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2,3,7,8-tetrachlorodibenzo-p-dioxin suppresses the growth of human colorectal cancer cells in vitro: Implication of the aryl hydrocarbon receptor signaling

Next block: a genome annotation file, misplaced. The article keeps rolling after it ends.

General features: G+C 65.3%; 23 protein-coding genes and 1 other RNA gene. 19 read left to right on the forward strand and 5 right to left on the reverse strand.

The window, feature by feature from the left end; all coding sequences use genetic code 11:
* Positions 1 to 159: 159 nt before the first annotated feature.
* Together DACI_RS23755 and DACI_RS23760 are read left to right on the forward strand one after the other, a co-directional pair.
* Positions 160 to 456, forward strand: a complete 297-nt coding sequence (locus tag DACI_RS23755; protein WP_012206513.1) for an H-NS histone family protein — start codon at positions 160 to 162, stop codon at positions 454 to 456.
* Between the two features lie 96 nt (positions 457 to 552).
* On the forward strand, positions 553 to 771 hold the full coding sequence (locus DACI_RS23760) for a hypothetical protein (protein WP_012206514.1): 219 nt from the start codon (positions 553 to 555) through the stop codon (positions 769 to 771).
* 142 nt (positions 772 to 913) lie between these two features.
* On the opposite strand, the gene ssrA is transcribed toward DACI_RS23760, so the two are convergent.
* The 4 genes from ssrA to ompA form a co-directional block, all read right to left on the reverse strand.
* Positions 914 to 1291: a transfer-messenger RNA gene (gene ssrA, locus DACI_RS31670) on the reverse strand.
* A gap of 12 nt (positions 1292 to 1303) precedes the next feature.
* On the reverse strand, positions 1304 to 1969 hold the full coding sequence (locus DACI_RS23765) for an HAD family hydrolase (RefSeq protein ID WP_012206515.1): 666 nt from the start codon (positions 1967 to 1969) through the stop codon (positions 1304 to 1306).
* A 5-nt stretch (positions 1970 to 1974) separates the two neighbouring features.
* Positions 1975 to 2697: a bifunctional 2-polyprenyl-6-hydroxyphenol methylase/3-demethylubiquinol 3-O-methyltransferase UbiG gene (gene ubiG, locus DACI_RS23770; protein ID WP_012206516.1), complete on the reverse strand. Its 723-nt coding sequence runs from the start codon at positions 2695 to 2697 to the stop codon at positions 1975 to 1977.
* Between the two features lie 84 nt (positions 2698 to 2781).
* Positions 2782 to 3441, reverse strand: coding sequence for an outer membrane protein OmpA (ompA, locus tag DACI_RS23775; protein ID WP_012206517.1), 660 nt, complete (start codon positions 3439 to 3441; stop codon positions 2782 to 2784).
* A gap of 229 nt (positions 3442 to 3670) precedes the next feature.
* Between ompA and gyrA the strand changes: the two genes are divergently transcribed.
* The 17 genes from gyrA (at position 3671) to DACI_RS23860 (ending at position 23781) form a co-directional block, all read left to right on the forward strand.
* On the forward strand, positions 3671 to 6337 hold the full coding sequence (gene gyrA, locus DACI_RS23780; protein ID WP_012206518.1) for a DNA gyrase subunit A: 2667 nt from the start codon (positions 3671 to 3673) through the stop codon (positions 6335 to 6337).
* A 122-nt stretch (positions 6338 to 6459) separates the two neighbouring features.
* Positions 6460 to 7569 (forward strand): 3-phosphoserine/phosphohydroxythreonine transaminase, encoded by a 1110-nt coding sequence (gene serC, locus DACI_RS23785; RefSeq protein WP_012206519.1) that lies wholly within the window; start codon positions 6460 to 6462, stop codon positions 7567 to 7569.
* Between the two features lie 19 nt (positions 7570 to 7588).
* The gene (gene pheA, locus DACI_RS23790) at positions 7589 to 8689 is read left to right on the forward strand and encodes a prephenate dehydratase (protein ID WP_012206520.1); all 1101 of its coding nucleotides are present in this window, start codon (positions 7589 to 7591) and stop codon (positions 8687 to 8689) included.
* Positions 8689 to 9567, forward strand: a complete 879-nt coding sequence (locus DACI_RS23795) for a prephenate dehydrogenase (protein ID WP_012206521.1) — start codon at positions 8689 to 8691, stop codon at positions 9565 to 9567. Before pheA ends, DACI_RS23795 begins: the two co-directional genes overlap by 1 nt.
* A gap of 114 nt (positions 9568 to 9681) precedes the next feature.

Human colorectal cancer is the third most common cancer disease with a 5‑year survival rate of 55% in USA in 2016. The investigation to identify novel biomarker factors with molecular classification may provide notable clinical information to prolong the survival of patients with colorectal cancer. The aryl hydrocarbon receptor (AHR) binds the AHR nuclear translocator in the cytoplasm of various types of cells, including liver cells, and then binds to the xenobiotic responsive element on various genes. AHR was initially discovered via its ligand, the polychlorinated hydrocarbon, 2,3,7,8‑tetrachlorodibenzo‑p‑dioxin (TCDD). The present study was undertaken to determine whether TCDD, an agonist of AHR signaling, impacts the growth of RKO human colorectal cancer cells in vitro. Treatment with TCDD (0.1‑100 nM) revealed suppressive effects on colony formation and proliferation of RKO cells, and stimulated death of these cells with subconfluence. These effects of TCDD were abolished by pretreatment with CH223191, an inhibitor of AHR signaling. Western blot analysis demonstrated that TCDD treatment decreased AHR levels and elevated cytochrome P450 family 1 subfamily A member 1 (CYP1A1) levels, indicating a stimulation of AHR signaling. TCDD treatment caused an increase in nuclear factor‑κB p65 and β‑catenin levels, although it did not have an effect on Ras levels. Notably, TCDD treatment increased the levels of p53, retinoblastoma, p21 and regucalcin, which are depressors of carcinogenesis. Additionally, action of TCDD on cell proliferation and death were not revealed in regucalcin‑overexpressing RKO cells, and regucalcin overexpression depressed AHR signaling associated with CYP1A1 expression. Thus, AHR signaling suppresses the growth of colorectal cancer cells, indicating a role as a significant targeting molecule for colorectal cancer.

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